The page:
Jude McCulloch



Transnational Crime as Productive Fiction

The article focuses on criminal justice and national security measures linked to transnational crime with a specific focus on counterterrorism in the context of the “war on terror.” Although transnational crime such as global terrorism is conventionally understood to trigger state responses, the article reverses this common-sense assumption. It foregrounds the “response” and suggests that the construction of a transnational crime threat has provided a productive fiction that establishes a rhetorical platform for the transformation and extension of states’ coercive capacities. These changes are manifest most intensely and profoundly in the blurring of the boundaries between national security and criminal justice, and consequently between the military and law enforcement. The article argues that transnational crime countermeasures have been successful in developing, maintaining, and extending social, political, and economic hierarchies between and within states. It explores hidden agendas and asks what or who benefits from transnational crime countermeasures.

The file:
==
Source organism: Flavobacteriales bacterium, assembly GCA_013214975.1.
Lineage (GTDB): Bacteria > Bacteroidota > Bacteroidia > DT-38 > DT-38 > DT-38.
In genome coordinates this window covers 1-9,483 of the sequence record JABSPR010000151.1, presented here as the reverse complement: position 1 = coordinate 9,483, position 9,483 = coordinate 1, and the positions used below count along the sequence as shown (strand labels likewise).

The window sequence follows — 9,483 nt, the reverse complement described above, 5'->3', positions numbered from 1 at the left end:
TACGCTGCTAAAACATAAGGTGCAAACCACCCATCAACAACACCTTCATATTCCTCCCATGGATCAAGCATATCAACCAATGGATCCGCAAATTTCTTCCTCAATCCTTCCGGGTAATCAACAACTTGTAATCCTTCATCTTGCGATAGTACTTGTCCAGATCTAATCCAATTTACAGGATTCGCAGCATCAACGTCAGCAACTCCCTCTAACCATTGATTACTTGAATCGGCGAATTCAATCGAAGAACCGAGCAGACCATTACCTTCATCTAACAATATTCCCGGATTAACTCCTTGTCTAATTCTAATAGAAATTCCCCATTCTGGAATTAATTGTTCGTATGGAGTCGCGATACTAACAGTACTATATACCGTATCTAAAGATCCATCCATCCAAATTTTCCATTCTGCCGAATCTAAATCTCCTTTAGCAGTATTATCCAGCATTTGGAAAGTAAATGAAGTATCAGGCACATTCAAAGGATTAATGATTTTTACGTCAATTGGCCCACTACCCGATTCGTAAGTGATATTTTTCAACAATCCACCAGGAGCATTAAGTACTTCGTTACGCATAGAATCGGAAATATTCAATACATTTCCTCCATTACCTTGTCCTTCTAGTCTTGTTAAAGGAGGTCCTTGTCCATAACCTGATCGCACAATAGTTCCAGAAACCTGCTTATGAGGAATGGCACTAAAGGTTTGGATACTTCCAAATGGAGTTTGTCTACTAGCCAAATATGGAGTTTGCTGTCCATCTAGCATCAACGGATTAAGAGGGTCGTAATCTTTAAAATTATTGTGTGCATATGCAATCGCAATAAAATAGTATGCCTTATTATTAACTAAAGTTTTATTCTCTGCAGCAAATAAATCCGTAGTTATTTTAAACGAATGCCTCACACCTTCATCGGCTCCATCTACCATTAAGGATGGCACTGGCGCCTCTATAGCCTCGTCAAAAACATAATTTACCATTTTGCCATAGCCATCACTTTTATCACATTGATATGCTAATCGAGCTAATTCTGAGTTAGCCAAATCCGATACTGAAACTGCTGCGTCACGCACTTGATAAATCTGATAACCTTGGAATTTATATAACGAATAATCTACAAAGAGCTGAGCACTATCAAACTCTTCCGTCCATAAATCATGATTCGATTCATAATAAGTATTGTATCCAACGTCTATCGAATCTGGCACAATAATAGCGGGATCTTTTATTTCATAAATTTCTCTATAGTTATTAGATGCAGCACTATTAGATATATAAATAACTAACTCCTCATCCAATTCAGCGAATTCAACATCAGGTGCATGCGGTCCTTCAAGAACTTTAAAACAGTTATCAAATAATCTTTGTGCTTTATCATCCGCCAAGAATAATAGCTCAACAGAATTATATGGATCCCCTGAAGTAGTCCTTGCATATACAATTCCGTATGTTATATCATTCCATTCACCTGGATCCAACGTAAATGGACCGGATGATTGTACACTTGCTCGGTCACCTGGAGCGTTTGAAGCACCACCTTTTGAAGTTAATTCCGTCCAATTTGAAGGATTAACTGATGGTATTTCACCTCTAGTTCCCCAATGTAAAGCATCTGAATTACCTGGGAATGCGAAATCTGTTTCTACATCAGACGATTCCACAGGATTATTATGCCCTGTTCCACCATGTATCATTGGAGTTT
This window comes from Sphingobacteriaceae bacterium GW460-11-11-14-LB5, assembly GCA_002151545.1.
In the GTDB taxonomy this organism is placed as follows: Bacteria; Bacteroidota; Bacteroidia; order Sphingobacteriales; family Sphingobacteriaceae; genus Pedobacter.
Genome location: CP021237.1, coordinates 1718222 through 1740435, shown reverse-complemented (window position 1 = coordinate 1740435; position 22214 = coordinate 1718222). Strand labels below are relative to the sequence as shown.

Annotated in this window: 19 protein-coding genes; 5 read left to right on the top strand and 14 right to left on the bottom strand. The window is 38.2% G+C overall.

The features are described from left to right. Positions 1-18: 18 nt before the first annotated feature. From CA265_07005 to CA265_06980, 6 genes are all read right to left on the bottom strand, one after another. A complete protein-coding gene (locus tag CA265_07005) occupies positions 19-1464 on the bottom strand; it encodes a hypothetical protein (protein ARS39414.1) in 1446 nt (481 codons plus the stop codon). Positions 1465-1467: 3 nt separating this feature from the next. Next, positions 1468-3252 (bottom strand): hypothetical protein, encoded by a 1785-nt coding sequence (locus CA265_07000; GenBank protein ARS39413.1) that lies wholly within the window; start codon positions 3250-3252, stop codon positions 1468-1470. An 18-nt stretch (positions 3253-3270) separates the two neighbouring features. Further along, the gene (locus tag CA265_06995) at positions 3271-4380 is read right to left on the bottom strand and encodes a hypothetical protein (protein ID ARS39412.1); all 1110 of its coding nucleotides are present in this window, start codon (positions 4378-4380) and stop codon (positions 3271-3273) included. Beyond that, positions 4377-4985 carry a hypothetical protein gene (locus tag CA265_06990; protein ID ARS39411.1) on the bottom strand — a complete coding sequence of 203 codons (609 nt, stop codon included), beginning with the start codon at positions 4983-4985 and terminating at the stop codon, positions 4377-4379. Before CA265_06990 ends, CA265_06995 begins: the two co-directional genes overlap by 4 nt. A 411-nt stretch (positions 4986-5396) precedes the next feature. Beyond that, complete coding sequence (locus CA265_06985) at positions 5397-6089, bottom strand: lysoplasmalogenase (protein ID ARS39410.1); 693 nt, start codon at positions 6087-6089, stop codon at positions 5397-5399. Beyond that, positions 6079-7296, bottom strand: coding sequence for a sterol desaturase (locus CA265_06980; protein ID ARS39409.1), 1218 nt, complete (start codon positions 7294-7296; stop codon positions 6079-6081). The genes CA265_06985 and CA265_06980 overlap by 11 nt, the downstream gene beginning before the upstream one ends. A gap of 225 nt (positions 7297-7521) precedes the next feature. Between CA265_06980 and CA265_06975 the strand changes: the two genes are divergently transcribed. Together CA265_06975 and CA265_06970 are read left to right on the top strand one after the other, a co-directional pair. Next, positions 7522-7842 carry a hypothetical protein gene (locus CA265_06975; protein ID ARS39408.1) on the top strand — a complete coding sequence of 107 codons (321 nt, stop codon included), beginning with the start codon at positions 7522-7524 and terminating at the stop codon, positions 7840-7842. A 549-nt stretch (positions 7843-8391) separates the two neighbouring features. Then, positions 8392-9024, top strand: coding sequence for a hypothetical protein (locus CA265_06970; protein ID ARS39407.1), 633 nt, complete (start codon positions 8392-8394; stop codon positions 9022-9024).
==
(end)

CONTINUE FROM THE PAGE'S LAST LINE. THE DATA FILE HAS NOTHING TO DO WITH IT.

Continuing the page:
counterterrorism, transnational crime, “war on terror,” terrorism, security

Citation: Social Justice Vol. 34, No. 2 (2007): 19-32